Slide 3a Life brings blessing not necessarily total freedom from difficulties. To bless someone is to empower them. One of the Biblical dictionaries that I consulted said that to bless people is to ‘[express] good wishes to someone or [offer] prayer to God for his welfare.’ It also said this, ‘among the Jews in their thank-offerings the master of the feast took a cup of wine in his hand, and after having blessed God for it and for other mercies then enjoyed, handed it to his guests, who all partook of it.’ (Does this remind you of something?)
To curse someone according to this same dictionary defines cursing in this manner as a ‘prediction’ of trouble and divine rebuke down the road. It was a logical conclusion to disobedience.
Death is an embrace of everything against God and the opposite of life. It brings un-life, it brings disaster and cursing. It brings about loss and hardship and grief and sorrow and guilt. Why do we keep choosing death? Why do we seem to prefer disaster and cursing instead of prosperity and blessing?
Because we are easily seduced by the Devil’s temptations to take shortcuts thinking that it will lead to life and prosperity and blessing. Years ago I heard someone say, ‘good is the enemy of the best.’
This table before us, on which the bread and the wine sit, is a table of life, of prosperity, and of blessing. It is a remembrance of God’s loving sacrifice on our behalf through Christ. It is the best and not merely the good.
Next week we will conclude our current series, ‘Growing as We Go,’ with a look at a third Old Testament character who intentionally, consciously, and courageously choose the way of life, godly prosperity, and tremendous blessing – that person was Daniel.
Daniel, probably having heard the words of Moses many times, chose life, prosperity, and blessing even though it nearly cost him his life. He said yes to the right things, to God and obedience to Him and Him alone, so that when the time came to say ‘no’ to a lesser life and commitment, he was able to do so.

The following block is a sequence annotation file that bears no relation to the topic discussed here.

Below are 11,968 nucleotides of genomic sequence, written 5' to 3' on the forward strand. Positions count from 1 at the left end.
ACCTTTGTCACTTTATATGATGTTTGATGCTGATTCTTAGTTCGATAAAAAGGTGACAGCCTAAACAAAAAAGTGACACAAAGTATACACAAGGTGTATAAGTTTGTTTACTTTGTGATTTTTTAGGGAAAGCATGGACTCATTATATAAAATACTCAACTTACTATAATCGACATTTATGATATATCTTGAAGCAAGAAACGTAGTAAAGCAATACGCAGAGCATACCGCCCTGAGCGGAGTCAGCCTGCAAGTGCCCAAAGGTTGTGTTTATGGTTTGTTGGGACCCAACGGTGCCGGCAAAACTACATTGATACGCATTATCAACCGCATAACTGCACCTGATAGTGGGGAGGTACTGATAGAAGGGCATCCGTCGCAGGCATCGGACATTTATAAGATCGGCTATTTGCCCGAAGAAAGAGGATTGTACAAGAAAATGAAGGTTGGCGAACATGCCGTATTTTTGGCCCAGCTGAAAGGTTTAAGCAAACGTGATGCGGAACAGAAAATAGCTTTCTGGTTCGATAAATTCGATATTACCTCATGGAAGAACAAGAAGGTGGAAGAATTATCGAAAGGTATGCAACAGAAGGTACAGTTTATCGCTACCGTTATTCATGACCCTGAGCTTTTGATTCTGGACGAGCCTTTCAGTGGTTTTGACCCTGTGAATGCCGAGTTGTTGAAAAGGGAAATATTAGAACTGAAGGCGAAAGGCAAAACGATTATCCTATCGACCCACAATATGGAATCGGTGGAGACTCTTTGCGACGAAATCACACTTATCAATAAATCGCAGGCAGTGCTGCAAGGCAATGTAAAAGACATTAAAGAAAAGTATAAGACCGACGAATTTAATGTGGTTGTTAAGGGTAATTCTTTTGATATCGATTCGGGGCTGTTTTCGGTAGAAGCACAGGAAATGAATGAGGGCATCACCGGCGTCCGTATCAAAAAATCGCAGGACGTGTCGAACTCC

Jesus did the same after He broke the bread and served the cup. Though He came face to face with a deep fear of death, He said yes to the Father and chose the way of life through death with the result that we can have the prosperity and blessing that comes with the forgiveness of our sins.
Slide 4 Last week I shared with you the experience of having two questions enter my mind that I try to think about on a daily basis, ‘What is in your heart today? Is love there?’
Slide 4a Since that time a third question has entered my mind, ‘What are you after?’ It is a question about intent and direction and to answer it correctly we have to determine what we are going to say ‘yes’ to so that we know what we will be able to say ‘no’ to when that time comes.
And it will come this week, perhaps even today, when we are presented with a temptation to short cut our faith and relationship with God in some way. When those moments come, and they do and they will, we need to remember that Jesus said ‘yes’ so that we can say ‘no’ and chose life, eternal life through Christ that will provide us with a prosperous and blessed life. Say you ‘yes’ this day to God?
Let us prepare for communion. Amen. Slide 5
Sources: Bible Dictionary sources are found in the ‘Ouick Verse Application Life Bible software.’